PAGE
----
One doctor attributes a high toll to dehydration:
Chronic pain, arthritis, asthma, and even an increased risk of heart disease and depression. "Chronic dehydration is the cause of 98 percent of all disease and discomfort," says Fereydoon Batmanghelidj, M.D., a retired physician living in Falls Church, Va. In his book Your Body's Many Cries for Water (Global Health Solutions, Inc., 1997) [ 1 ] Your Body's Many Cries for Water: You're Not Sick; You're Thirsty: Don't Treat Thirst with Medications
ISBN-13: 978-0970245885 , he claims that drinking approximately two liters of water a day (equal to about eight 8-ounce glasses, the standard recommendation) is the key to preventing and curing all illness.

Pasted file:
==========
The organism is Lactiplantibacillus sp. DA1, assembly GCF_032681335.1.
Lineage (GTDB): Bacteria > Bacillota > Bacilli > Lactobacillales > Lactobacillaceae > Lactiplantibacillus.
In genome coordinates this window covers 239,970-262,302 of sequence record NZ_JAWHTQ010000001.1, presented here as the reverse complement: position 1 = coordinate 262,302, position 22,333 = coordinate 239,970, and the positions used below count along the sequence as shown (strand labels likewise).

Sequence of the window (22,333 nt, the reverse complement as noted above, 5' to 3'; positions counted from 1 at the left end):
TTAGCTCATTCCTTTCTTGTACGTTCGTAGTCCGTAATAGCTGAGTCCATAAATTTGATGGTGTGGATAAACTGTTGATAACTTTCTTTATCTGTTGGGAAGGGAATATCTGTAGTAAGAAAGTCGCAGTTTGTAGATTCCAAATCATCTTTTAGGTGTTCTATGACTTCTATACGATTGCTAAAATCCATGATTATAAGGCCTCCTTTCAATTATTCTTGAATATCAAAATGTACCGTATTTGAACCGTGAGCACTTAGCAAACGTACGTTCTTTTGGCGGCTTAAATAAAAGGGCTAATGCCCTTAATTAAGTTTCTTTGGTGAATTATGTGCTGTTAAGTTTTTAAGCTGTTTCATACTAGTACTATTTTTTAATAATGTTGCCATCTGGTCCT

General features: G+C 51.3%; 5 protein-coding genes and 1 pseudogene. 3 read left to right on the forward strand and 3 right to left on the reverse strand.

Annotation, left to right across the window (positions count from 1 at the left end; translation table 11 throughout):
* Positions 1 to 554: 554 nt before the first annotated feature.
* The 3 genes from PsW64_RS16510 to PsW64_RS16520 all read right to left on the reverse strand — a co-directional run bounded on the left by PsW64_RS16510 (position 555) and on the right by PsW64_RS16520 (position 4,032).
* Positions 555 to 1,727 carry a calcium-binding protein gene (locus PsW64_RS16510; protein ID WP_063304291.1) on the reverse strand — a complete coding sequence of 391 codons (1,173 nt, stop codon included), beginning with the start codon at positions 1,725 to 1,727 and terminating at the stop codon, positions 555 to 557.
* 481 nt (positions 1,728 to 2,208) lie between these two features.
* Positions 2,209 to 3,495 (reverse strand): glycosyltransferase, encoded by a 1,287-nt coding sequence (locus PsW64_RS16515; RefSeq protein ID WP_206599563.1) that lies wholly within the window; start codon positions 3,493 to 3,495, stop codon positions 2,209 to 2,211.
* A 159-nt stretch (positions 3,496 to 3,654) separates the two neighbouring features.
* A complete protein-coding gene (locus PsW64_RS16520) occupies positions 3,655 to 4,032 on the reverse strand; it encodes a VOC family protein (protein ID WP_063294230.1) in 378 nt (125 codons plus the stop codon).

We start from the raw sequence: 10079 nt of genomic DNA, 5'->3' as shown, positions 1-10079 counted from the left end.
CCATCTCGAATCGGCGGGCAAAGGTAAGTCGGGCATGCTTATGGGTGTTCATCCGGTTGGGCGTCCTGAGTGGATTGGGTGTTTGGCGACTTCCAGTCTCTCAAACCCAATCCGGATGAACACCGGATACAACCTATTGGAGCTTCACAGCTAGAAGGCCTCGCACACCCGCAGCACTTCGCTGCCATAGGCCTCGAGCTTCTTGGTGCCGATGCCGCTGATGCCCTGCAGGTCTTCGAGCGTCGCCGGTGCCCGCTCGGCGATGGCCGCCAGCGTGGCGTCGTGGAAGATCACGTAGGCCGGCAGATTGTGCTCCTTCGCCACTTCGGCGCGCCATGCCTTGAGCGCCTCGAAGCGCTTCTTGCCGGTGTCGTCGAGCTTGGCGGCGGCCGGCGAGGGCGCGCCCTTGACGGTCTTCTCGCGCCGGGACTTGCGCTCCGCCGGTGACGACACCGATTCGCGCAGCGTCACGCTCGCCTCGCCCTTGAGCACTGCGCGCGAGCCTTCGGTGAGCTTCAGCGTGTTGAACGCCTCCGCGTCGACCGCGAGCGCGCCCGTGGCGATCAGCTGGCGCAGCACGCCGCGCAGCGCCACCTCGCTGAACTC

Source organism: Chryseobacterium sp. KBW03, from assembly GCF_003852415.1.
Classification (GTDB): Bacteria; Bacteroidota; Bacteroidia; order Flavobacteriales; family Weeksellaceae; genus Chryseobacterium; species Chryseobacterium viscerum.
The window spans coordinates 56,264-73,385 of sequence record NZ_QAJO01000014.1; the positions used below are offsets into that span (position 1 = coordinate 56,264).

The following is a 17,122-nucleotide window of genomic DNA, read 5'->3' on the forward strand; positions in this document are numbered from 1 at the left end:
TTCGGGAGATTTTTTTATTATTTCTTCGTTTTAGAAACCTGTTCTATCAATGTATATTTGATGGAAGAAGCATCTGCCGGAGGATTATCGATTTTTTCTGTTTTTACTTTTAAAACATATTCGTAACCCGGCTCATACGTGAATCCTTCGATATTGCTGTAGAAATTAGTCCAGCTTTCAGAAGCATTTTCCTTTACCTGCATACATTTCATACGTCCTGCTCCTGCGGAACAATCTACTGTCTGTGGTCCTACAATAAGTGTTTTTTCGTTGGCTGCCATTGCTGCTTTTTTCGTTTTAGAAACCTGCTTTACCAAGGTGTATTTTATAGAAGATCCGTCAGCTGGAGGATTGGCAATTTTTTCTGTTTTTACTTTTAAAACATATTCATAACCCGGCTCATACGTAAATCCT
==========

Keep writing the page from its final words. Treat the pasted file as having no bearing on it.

Batmanghelidj discovered the healing powers of water while held as a political prisoner in Iran from 1979 to 1982. He acted as resident doctor to his fellow prisoners with virtually no medication at his disposal. "I cured 3,000 peptic ulcer patients in the prison by prescribing only water," he says. "My success rate was 100 percent."
That statistic, however, appears to be the only research backing up this doctor's claims. In the September 1998 issue of the University of California, Berkeley Wellness Letter, the editors dispute most of the healing powers that Batmanghelidj has attributed to water. "None of this is based on scientific research," the editors write. "Water, though essential, is not a panacea. It won't cure ulcers, lower blood pressure, or prevent heart attack."